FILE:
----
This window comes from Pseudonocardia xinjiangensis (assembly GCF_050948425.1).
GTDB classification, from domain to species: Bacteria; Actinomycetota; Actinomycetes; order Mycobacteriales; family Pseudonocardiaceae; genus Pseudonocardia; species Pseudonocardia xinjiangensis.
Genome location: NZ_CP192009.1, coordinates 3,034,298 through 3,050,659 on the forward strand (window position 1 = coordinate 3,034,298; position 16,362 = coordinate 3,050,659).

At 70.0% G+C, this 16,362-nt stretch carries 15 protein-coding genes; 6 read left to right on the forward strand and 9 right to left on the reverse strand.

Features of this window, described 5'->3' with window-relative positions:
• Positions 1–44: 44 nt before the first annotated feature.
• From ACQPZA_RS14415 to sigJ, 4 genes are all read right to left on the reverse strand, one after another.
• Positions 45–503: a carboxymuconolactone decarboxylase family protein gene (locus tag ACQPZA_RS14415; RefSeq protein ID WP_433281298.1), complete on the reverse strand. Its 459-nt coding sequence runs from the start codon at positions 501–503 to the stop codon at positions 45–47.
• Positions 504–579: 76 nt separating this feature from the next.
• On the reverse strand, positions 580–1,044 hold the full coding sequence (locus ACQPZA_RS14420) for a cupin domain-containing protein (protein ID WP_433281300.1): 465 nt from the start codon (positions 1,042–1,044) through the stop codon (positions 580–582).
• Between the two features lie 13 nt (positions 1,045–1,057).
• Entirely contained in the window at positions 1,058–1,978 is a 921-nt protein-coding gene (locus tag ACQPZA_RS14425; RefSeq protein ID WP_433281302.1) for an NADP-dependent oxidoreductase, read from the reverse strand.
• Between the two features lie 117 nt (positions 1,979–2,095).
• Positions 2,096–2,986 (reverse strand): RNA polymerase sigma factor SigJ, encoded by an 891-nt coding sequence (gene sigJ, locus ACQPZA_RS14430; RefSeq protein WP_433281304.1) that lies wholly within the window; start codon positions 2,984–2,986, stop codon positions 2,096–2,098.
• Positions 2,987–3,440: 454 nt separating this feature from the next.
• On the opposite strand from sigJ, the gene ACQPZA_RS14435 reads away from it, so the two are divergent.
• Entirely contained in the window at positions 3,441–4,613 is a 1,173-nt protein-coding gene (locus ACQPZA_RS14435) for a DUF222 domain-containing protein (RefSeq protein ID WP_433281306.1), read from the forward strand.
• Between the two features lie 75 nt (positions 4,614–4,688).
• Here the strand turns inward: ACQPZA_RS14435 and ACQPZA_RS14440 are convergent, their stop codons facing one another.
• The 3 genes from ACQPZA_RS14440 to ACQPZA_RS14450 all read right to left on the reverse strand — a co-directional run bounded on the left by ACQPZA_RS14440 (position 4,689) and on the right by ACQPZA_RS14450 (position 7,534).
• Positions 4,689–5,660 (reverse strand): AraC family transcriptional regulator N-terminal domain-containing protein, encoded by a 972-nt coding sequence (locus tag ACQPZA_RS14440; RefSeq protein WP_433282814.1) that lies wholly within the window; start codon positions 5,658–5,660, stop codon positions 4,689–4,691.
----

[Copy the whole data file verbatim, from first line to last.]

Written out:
This window comes from Pseudonocardia xinjiangensis (assembly GCF_050948425.1).
GTDB classification, from domain to species: Bacteria; Actinomycetota; Actinomycetes; order Mycobacteriales; family Pseudonocardiaceae; genus Pseudonocardia; species Pseudonocardia xinjiangensis.
Genome location: NZ_CP192009.1, coordinates 3,034,298 through 3,050,659 on the forward strand (window position 1 = coordinate 3,034,298; position 16,362 = coordinate 3,050,659).

At 70.0% G+C, this 16,362-nt stretch carries 15 protein-coding genes; 6 read left to right on the forward strand and 9 right to left on the reverse strand.

Features of this window, described 5'->3' with window-relative positions:
• Positions 1–44: 44 nt before the first annotated feature.
• From ACQPZA_RS14415 to sigJ, 4 genes are all read right to left on the reverse strand, one after another.
• Positions 45–503: a carboxymuconolactone decarboxylase family protein gene (locus tag ACQPZA_RS14415; RefSeq protein ID WP_433281298.1), complete on the reverse strand. Its 459-nt coding sequence runs from the start codon at positions 501–503 to the stop codon at positions 45–47.
• Positions 504–579: 76 nt separating this feature from the next.
• On the reverse strand, positions 580–1,044 hold the full coding sequence (locus ACQPZA_RS14420) for a cupin domain-containing protein (protein ID WP_433281300.1): 465 nt from the start codon (positions 1,042–1,044) through the stop codon (positions 580–582).
• Between the two features lie 13 nt (positions 1,045–1,057).
• Entirely contained in the window at positions 1,058–1,978 is a 921-nt protein-coding gene (locus tag ACQPZA_RS14425; RefSeq protein ID WP_433281302.1) for an NADP-dependent oxidoreductase, read from the reverse strand.
• Between the two features lie 117 nt (positions 1,979–2,095).
• Positions 2,096–2,986 (reverse strand): RNA polymerase sigma factor SigJ, encoded by an 891-nt coding sequence (gene sigJ, locus ACQPZA_RS14430; RefSeq protein WP_433281304.1) that lies wholly within the window; start codon positions 2,984–2,986, stop codon positions 2,096–2,098.
• Positions 2,987–3,440: 454 nt separating this feature from the next.
• On the opposite strand from sigJ, the gene ACQPZA_RS14435 reads away from it, so the two are divergent.
• Entirely contained in the window at positions 3,441–4,613 is a 1,173-nt protein-coding gene (locus ACQPZA_RS14435) for a DUF222 domain-containing protein (RefSeq protein ID WP_433281306.1), read from the forward strand.
• Between the two features lie 75 nt (positions 4,614–4,688).
• Here the strand turns inward: ACQPZA_RS14435 and ACQPZA_RS14440 are convergent, their stop codons facing one another.
• The 3 genes from ACQPZA_RS14440 to ACQPZA_RS14450 all read right to left on the reverse strand — a co-directional run bounded on the left by ACQPZA_RS14440 (position 4,689) and on the right by ACQPZA_RS14450 (position 7,534).
• Positions 4,689–5,660 (reverse strand): AraC family transcriptional regulator N-terminal domain-containing protein, encoded by a 972-nt coding sequence (locus tag ACQPZA_RS14440; RefSeq protein WP_433282814.1) that lies wholly within the window; start codon positions 5,658–5,660, stop codon positions 4,689–4,691.